This section is from the book "Anatomy Of The Arteries Of The Human Body", by John Hatch Power. Also available from Amazon: Anatomy of the Arteries of the Human Body, with the Descriptive Anatomy of the Heart.
John Smith, aged 50, was thrown down by a runaway horse one morning during the summer of 1833; in about ten minutes after this occurred he was brought to Jervis Street Hospital, when the writer, at that time one of the surgeons of the Institution, was prescribing for the extern patients. The man was in a cold perspiration, pallid, and apparently on the verge of syncope. The writer immediately observed that the patient had a dislocation of his left humerus into the axilla, and proceeding to point out, as was his custom, to the clinical class, the diagnostic marks of the luxation, he noticed that the cavity of the axilla was filled up to a remarkable degree. This sudden filling up of the axilla he immediately concluded could be attributed to no other source than to the laceration of a large artery. He quickly sought for the pulse in the radial and brachial artery of the dislocated limb, but no pulse could be felt in any artery below the site of the left subclavian, while the pulse, though feeble, could be readily felt at the heart, and in every external artery of the system, except in those of the dislocated arm. The writer then observed to the clinical class, that in this case there were two lesions to be noticed, namely, a dislocation into the axilla, the features of which were very well marked, complicated with a rupture of the axillary artery; in a word, besides the dislocation there was a diffused aneurism: the latter was unattended by any pulsation, so that he conjectured the artery was completely torn across. Ho did not long deliberate as to what course was the best to pursue under existing circumstances, because he felt sure that, so far as the torn artery was concerned, if the head of the humerus was once restored to its place, this vessel would be in at least as favorable a condition as it then was; and secondly, that the state of prostration and debility the patient was in at that moment, offered an opportunity which, if once lost, might not again be afforded, of reducing easily the dislocation. Taking the patient, therefore, unawares, the writer placed his knee in the axilla of the dislocated arm, and then, slight extension having been made over this fulcrum, the bone, at the first trial, returned into the glenoid cavity. The patient was placed in bed in the Hospital, under the care of the late Mr. Wallace, whose day it was for admitting accidents. There was much more superficial ecchymosis about the axillary and subclavian regions, and along the inside of the left arm, than is usually observed after a simple dislocation of the head of the humerus. The deep axillary swelling remained stationary for some days, but no pulsation could be discovered either in it or in the arteries of the limb. A feeble and frequent pulse could be felt in the left subclavian, and in all the other arteries, as well as in the heart. After the space of ten days, Mr. Wallace's month of attendance having expired, the case came under the care of Mr. O'Reilly, who, having been satisfied that a diffused aneurism existed, and was on the increase, performed the operations, at which the writer was present, of tying the subclavian artery in the third stage of its course. The patient recovered and was discharged from the hospital about two months afterwards; he lost the last two fingers by gangrene, but whether from an attack of erysipelas, which succeeded the operation, or from the effects of the ligature of the main artery of the limb, is not clearly known. The man lived for many years afterwards in the immediate vicinity of the Richmond Hospital.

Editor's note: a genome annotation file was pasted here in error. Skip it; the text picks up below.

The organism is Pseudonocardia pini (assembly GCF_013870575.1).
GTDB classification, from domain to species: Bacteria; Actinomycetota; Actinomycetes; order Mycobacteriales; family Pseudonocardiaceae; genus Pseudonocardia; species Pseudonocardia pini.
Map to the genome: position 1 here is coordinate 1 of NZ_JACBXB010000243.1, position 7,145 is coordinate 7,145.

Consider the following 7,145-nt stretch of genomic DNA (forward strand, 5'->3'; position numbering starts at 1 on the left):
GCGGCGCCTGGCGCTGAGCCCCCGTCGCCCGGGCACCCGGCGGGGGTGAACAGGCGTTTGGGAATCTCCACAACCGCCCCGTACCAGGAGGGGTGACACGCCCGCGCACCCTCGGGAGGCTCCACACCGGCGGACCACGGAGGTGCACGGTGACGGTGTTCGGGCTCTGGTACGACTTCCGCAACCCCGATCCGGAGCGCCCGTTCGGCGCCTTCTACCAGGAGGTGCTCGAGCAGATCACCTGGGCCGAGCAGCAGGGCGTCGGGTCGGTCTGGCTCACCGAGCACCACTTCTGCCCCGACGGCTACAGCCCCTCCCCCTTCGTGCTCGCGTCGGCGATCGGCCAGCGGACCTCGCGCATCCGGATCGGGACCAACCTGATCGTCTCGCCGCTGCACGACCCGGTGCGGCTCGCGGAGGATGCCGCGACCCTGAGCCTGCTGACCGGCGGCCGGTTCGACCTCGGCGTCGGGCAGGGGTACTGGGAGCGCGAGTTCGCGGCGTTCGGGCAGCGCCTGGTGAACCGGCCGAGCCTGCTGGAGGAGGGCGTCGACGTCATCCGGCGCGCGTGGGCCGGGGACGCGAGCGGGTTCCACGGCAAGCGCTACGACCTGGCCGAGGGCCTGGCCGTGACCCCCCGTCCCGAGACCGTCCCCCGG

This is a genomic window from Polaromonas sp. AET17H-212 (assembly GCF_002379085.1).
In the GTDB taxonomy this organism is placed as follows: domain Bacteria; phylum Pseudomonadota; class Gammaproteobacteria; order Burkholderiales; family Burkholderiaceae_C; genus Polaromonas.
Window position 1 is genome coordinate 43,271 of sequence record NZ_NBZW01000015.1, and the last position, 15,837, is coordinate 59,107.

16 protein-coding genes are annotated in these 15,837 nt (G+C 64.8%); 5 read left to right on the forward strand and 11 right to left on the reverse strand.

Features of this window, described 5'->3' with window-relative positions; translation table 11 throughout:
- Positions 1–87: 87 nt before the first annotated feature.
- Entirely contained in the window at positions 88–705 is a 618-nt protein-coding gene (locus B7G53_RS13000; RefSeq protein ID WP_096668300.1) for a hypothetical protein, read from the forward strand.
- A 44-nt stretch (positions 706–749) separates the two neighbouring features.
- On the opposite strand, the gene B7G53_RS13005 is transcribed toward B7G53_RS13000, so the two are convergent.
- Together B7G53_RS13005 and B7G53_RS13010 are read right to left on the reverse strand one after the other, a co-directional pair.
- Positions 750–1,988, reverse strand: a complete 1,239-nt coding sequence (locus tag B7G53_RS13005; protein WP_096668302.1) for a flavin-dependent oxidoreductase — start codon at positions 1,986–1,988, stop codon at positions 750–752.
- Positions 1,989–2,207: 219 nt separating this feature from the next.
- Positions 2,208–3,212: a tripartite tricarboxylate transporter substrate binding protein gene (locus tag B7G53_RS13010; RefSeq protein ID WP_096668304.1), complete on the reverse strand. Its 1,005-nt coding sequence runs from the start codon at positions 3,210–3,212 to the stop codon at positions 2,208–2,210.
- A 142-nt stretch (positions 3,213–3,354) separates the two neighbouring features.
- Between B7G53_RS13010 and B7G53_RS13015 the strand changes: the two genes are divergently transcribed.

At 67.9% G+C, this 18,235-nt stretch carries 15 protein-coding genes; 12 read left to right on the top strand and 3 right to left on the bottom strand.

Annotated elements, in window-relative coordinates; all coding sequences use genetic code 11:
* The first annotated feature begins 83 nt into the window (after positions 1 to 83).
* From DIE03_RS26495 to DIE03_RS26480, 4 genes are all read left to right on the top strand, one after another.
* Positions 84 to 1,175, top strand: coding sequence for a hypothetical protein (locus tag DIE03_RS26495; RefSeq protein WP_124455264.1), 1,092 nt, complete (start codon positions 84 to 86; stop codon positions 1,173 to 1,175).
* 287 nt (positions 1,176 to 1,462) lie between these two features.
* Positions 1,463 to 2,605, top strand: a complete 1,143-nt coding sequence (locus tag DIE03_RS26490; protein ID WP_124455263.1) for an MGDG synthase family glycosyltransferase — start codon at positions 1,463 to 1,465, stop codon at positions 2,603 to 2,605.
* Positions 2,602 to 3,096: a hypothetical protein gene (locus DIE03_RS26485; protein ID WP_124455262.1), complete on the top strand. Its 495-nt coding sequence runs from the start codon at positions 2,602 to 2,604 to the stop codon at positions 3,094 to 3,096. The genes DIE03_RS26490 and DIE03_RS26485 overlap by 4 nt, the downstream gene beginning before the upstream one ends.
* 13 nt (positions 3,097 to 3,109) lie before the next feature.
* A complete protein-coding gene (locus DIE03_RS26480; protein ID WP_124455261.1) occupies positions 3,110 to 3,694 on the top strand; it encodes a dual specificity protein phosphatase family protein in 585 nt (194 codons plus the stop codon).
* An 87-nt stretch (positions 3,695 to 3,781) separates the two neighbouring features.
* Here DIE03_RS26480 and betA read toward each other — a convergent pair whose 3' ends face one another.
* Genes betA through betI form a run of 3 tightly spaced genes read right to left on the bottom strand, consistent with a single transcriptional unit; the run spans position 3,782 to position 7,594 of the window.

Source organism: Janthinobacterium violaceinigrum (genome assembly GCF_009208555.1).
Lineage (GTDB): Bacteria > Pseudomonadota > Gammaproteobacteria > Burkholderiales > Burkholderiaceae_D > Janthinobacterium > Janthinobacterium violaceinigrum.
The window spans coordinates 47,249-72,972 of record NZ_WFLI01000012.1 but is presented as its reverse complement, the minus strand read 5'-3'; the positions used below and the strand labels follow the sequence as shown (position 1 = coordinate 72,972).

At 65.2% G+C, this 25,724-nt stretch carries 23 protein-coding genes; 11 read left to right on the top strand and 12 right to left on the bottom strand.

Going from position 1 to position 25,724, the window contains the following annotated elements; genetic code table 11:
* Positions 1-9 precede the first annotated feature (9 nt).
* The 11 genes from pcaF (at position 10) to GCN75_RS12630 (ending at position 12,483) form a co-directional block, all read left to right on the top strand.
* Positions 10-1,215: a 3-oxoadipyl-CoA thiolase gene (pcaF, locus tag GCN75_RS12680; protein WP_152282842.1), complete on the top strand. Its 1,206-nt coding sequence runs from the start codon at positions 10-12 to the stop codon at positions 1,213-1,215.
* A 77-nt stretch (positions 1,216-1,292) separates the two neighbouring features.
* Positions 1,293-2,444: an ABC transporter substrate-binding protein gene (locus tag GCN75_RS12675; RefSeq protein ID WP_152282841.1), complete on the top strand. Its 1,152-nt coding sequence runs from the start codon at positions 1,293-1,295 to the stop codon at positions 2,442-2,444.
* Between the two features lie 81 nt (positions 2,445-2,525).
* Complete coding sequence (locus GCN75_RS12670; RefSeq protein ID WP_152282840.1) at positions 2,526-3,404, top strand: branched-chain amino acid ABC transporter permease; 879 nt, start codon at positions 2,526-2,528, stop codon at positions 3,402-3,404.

Fig 25. Surgical Anatomy of the Right Subclavian and Axillary Arteries.
A, Subclavian Vein crossed by a small nerve from the Brachial Plexus to the Subclavius Muscle, which nerve gives a branch to the Phrenic. B, Subclavian Artery in third stage. C, Brachial Plexus of Nerves. D, Anterior Scalenus Muscle with the Phrenic Nerve descending upon it, and the Supra and Posterior Scapular Arteries crossing both : the Posterior Scapular in this case came from the Thyroid Axis: this is its usual origiu. E, Subclavius Muscle. F, Insertion of Scalenus Auticus Muscle into eminence on first rib. G, Clavicular origin of Deltoid Muscle. H, Humeral attachment of Pectoralis Major. I, Fascia investing the Pectoralis Minor. K, Thoracic portion of Pectoralis Major. L, Coracoid attachment of Pectoralis Minor divided and pendulous. M, Coraco-brachialis Muscle and Perforans Casserii Nerve. N. Biceps. O, Latissimus Dorsi crossed by the Nerves of Wrisberg. P, Teres Major Muscle. Q, Brachial Fascia. R, Sternal end of Clavicle. S Cephalic Vein passing between the Deltoid and Great Pectoral Muscles, and then in front of the Pectoralis Minor, to enter the Axillary Vein, a, Axillary Vein. *a. Basilic Vein, with Internal Cutaneous Nerve, b, Axillary Artery with the two heads of the Median Nerve. *b, Brachial Artery and Venae Comites.
The axillary artery gives off the following branches:—
Acromialis. Infra, or Sub-scapular.
Thoracica Suprema. Posterior Circumflex.
Thoracica Alaris. Anterior Circumflex.